Let $\mathfrak g$ be a finite dimensional real Lie algebra and let $\tilde G$ be the unique simply connected Lie group with Lie algebra $\mathfrak g$.

I think that the set $R$ of connected Lie groups $G$ (modulo isomorphisms) whose lie algebras is also $\mathfrak g$ (or isomorphic to $\mathfrak g$) is partially ordered by $r \preceq r'$ if $G'$ is a covering group of $G$ for some representatives $G$ and $G'$ of $r$ and $r'$, respectively, i.e., if there exists a surjective Lie group homomorphism $\pi : G' \to G$ such that the induced map on the Lie algebra $\mathfrak g$ is the identity (an isomorphism).

From the uniqueness of the universal covering group it follows that $R$ has a unique maximal element $r_\text{max}$, namely the isomorphism class of $\tilde G$. I think that if $\mathfrak g$ has trivial center that there is also a minimal element, namely the (isomorphism class of the image of the) adjoint representation $\mathrm{Ad}: \tilde G \to \mathrm{Gl}(\mathfrak g)$, $\mathrm{Ad}(g)(X) = g X g^{-1}$.

My question is if there always is a minimal element, even if $\mathfrak g$ has a center, and if so whether it is unique (up to isomorphism of course).

I am not too familiar with the subject, I hope the question makes sense.

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    $\begingroup$ I found an equivalent way to write $R$. Maybe this helps. If $G$ is a connected Lie group with Lie algebra $\mathfrak g$, then $K =\pi^{-1}(e_G)$ is a closed discrete central subgroup of $\tilde G$ and such a $K$ determines a Lie group $G$ with the same Lie algebra via $G = \tilde G / K$. Two closed discrete central subgroups $K,K'$ of $\tilde G$ determine the same element of $R$ if $T=\tilde G/K \cong \tilde G/K'=G'$. So $R$ is isomorphic to the set to discrete subgroups of the center $Z(\tilde G)$ modulo the equivalence relation $K\sim K' \iff \tilde G/K \cong \tilde G/K'$. $\endgroup$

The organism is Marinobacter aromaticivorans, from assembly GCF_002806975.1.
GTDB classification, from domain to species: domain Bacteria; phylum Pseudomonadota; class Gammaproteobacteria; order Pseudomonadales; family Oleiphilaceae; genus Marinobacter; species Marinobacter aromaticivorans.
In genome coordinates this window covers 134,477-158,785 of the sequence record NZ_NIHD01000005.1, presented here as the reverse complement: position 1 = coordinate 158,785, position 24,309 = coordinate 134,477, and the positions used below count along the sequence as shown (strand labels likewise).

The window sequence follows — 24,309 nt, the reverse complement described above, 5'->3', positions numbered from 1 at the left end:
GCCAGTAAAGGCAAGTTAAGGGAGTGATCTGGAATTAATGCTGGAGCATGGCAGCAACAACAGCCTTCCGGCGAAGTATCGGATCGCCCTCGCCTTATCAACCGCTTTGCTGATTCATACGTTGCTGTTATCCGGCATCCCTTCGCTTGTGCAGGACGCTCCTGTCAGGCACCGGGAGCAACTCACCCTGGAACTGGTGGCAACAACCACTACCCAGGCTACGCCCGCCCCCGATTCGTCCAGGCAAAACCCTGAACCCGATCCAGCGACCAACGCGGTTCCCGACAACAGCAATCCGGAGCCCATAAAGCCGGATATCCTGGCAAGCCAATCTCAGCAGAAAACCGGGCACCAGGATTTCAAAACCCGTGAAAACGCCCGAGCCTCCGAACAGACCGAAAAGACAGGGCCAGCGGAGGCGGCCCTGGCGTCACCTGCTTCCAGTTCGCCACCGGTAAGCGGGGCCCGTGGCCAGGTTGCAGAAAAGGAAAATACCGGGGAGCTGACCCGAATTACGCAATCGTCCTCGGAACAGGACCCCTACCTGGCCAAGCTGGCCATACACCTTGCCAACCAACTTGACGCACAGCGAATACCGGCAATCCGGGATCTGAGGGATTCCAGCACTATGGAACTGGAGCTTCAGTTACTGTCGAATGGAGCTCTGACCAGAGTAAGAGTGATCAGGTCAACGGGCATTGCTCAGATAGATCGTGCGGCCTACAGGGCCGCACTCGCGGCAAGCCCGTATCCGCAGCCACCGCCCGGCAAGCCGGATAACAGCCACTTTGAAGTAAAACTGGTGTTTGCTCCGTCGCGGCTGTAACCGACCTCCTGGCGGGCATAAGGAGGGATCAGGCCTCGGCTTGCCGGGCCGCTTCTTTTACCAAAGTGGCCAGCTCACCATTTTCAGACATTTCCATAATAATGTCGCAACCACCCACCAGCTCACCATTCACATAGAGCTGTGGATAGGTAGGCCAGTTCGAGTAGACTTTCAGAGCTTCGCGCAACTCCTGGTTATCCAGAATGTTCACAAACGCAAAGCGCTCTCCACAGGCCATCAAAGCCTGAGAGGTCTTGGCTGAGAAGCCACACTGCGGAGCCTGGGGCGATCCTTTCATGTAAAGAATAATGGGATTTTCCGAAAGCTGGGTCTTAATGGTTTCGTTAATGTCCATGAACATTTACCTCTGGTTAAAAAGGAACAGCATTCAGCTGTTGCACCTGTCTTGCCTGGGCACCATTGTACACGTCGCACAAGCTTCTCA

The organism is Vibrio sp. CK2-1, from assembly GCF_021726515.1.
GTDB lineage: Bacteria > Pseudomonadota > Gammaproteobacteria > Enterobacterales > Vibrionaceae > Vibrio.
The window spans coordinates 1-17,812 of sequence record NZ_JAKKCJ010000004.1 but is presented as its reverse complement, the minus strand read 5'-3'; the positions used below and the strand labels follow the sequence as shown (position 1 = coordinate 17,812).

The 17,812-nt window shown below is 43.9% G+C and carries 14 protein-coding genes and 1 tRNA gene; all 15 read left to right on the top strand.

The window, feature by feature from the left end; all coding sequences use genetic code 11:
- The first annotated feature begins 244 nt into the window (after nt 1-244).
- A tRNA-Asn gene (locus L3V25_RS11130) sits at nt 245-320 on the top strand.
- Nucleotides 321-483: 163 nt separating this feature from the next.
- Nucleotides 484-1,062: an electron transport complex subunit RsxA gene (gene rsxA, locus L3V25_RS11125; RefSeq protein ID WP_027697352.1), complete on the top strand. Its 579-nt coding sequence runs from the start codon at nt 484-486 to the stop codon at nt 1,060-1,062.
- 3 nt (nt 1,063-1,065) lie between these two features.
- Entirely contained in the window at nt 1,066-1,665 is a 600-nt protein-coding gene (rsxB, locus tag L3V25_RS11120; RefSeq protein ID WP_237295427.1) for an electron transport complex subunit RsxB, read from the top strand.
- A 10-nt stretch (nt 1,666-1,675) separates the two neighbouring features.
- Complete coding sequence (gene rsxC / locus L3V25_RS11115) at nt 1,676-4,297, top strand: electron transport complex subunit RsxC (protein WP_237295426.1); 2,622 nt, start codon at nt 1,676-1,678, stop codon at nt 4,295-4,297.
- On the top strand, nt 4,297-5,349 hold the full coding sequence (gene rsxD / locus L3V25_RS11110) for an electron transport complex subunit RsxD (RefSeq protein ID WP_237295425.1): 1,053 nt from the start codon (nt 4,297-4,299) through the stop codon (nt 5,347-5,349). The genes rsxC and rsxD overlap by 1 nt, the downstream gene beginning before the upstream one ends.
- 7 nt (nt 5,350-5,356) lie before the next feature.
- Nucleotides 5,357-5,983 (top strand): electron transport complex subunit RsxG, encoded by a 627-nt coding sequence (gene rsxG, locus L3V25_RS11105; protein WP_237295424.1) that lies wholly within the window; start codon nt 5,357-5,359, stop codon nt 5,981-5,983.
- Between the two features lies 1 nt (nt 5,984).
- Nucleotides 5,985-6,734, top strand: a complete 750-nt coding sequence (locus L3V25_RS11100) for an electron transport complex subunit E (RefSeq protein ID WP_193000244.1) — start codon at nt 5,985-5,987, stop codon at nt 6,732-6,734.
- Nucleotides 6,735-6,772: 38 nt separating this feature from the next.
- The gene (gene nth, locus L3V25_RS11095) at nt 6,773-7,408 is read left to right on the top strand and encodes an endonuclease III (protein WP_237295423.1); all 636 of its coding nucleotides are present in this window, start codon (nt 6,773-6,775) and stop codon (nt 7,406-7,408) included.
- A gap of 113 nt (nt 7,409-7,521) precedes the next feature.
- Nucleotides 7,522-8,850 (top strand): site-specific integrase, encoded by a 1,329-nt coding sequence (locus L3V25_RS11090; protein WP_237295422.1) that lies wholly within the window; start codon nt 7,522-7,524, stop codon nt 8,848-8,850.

– Lau
    Commented Jun 25, 2022 at 15:08
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    $\begingroup$ Have you considered the basic case of an abelian $\mathfrak g$? $\endgroup$ Commented Jun 25, 2022 at 17:47
  • $\begingroup$ @TorstenSchoeneberg Yes it holds for abelian Lie algebras. The $n$-dimensional abelian Lie groups are of the form $\mathbb R^k \times U(1)^{n-k}$, $0\leq k \leq n$, and the minimal one is $U(1)^n$ while the maximal one is $\mathbb R^n$. $\endgroup$
    – Lau
    Commented Jun 26, 2022 at 6:44
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    $\begingroup$ But it's no longer given by the image of the adjoint (which instead is trivial), right? $\endgroup$ Commented Jun 26, 2022 at 6:59
  • $\begingroup$ @TorstenSchoeneberg Yes the adjoint representation of a commutative Lie group is trivial and its image is not in $R$. $\endgroup$
    – Lau
    Commented Jun 26, 2022 at 7:43


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